Waking up in Syria today means looking at a bleak future ahead of you. Syria faces many challenges that make it one of the world’s most complex humanitarian and protection emergencies. After 12 years of crisis during which the country has lost 42 places on the Human Development Index, most Syrians face a context of continuing humanitarian decline. The country still has the largest number of internally displaced people in the world, and the highest number of people in need since the beginning of the crisis. Humanitarian and economic indicators continue to deteriorate; basic services are collapsing.
In addition, the recent earthquake that has hit the country and compounded the already dire humanitarian crisis pushing the country to the brink.
and with each new crisis, Syrian families are forced to reorganize their priorities to get back on their feet. So how can the Syrian Arab Red Crescent help them take the first steps?
Khawla is a sixty-year-old mother who lives in Karnaz in rural Hama. Her house was badly damaged during the crisis years and months after it was restored by the Syrian Arab Red Crescent, the 6 February earthquake has again caused cracks in the walls, but it is still safe to live in, she says.
“We used to cover the exposed parts of the walls to have some privacy and security, and in winter rainwater flooded the kitchen and rooms,” Khawla explains the state of her house before it was restored.
It is the house she has lived in for 50 years and where she gave birth to 10 children, but now she lives with a daughter who supports her.
The house’s renovation included reinforcing and painting the walls, renovating the kitchen and shower room, and installing a water tank. It is one of 91 houses (inhabited by 637 people) that will be rehabilitated in Hama in 2022 and 2023.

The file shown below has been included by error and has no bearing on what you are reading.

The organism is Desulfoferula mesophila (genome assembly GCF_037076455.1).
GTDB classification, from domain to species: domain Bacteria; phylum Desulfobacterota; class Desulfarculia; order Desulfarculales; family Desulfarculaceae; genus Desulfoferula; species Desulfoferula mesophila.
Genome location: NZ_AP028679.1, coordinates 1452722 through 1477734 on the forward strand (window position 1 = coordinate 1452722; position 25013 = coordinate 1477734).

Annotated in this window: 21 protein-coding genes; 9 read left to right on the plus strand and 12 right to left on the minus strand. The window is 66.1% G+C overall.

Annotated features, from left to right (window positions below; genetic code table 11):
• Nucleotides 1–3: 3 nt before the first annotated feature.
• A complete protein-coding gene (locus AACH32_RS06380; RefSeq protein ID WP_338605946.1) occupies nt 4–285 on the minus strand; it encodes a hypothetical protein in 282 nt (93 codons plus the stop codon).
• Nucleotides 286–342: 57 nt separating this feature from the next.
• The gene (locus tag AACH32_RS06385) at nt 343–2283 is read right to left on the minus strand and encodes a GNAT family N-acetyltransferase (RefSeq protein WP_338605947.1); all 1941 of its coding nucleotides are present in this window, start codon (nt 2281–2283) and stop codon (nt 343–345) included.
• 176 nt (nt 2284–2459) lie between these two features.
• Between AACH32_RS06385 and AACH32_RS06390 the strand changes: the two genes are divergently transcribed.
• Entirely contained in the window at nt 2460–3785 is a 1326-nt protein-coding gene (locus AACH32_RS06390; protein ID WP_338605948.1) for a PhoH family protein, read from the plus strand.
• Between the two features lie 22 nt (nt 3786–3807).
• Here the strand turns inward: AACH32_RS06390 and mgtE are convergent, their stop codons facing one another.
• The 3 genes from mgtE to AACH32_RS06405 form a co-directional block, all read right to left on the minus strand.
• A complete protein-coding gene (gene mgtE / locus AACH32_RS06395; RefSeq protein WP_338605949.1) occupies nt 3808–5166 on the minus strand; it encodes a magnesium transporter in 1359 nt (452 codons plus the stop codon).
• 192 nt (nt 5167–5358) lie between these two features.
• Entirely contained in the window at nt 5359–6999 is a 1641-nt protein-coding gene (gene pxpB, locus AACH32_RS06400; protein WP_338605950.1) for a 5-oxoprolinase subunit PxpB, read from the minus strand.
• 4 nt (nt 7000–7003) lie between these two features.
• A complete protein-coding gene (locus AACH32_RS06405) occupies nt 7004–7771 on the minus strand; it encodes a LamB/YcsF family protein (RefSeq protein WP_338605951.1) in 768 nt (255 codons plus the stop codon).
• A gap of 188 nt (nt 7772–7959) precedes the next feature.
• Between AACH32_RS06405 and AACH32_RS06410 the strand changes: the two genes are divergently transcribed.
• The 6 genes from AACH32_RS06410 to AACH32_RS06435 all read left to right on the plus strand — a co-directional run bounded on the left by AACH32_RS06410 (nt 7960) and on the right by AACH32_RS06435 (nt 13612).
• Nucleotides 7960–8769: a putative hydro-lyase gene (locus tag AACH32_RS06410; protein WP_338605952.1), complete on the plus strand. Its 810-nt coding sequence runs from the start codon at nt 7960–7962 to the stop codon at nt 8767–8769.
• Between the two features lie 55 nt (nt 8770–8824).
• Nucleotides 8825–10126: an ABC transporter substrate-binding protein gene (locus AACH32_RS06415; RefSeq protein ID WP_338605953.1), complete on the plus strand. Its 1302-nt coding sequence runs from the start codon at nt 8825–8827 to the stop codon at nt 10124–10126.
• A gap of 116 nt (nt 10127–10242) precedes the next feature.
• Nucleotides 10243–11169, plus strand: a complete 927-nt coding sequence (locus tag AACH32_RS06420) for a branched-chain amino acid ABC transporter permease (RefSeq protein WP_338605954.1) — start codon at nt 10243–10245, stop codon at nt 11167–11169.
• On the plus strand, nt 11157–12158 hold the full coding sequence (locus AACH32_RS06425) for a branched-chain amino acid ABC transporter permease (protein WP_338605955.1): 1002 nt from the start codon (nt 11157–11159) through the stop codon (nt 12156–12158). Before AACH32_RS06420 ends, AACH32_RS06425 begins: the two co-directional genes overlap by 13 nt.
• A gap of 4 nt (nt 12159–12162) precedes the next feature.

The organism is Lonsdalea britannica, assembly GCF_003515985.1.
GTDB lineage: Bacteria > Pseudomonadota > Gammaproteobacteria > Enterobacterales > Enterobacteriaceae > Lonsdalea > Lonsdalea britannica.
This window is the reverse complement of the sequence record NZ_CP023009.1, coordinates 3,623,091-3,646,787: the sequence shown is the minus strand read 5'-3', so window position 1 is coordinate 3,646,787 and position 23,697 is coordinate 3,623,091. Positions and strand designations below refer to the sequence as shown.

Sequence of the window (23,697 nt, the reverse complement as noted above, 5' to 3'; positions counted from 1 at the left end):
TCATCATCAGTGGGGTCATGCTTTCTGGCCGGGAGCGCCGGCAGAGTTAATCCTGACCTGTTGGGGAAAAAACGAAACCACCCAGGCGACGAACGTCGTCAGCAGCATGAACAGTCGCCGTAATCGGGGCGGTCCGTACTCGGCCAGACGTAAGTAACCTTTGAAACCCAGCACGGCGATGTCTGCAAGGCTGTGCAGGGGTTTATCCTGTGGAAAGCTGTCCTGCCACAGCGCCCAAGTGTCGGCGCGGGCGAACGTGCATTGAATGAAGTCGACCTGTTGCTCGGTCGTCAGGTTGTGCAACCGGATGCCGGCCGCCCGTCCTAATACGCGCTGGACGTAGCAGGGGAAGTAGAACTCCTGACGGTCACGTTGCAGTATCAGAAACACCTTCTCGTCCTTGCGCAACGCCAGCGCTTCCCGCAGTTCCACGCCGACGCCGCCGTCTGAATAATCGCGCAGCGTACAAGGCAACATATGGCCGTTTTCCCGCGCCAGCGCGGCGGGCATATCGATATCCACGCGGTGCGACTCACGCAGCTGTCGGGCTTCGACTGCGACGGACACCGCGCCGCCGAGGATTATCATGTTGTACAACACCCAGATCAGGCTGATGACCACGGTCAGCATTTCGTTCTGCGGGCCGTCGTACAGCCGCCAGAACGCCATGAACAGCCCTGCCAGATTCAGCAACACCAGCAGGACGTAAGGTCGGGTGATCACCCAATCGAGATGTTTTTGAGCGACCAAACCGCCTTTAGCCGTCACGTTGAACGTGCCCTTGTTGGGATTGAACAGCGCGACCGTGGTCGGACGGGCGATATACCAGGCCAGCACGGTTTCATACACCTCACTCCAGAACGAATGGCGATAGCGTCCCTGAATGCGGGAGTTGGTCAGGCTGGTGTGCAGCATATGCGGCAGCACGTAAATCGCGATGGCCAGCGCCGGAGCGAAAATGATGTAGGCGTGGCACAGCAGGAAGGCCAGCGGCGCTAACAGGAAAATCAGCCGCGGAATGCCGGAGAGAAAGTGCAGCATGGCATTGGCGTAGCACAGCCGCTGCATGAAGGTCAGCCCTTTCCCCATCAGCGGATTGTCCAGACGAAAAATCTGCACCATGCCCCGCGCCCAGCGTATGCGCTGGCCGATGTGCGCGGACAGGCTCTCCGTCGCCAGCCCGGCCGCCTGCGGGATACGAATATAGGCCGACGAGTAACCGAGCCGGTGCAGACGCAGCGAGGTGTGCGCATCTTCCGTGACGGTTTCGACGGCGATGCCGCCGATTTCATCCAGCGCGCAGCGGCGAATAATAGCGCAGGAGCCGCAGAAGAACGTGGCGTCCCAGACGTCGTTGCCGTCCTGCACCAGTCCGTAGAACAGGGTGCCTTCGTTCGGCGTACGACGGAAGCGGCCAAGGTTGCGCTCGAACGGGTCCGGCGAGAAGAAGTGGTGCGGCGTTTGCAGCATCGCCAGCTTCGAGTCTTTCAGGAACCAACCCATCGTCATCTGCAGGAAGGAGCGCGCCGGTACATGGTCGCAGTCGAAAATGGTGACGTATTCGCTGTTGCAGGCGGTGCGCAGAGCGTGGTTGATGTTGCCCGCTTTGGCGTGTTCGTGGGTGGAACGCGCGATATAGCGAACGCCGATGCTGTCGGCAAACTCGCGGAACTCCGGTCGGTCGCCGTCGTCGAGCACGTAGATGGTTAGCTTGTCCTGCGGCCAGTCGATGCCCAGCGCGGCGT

Khawla says that “providing food, water, and medicine is a hardship that becomes more difficult every day”, without hiding her fear of the days ahead when the small income her daughter receives as a laborer on the agricultural land will not be enough to cover her basic needs.
In A-Nazeheen neighborhood in Homs, Ammar Hamdan has regained a sense of security after renovating his house and returning to it.
However, he is also concerned about earning a living for his family of five and works as an employee.
SARC helped Ammar renovate his house by installing doors and windows, a water tank, and refurbishing the sanitary facilities as part of a project to restore the houses of 173 families in Homs in 2021. He also received a cash grant.
The fifty-year-old father says: “Returning home eased the burden of paying rent on my shoulders, but the cost of living is doubling every day and I do not know how to provide for my daughters’ education, heating, and alternatives to electricity.”
This also worries Youssef (Abo Yazan), who works as a carpenter in a workshop in Homs after receiving a grant from the Syrian Arab Red Crescent to buy equipment. He says: “My children’s education is my priority”
Youssef worked for a daily wage. After buying some equipment, he got his projects while paying a percentage for the owner of the workshop, which improved his income well, he says, but the increase in material prices affects the source of labor and sometimes causes his losses.
Youssef, 52 years old, suffers from thalassemia and works hard to provide for his family of six, despite doctors’ recommendations not to exhaust himself, but “there is no room for rest”, as he puts it, especially after losing his house, land, and workshop during the crisis and being forced to rent a house and switch between several jobs. Before receiving the grant in 2023 as one of 238 families supported by the International Committee of the Red Cross.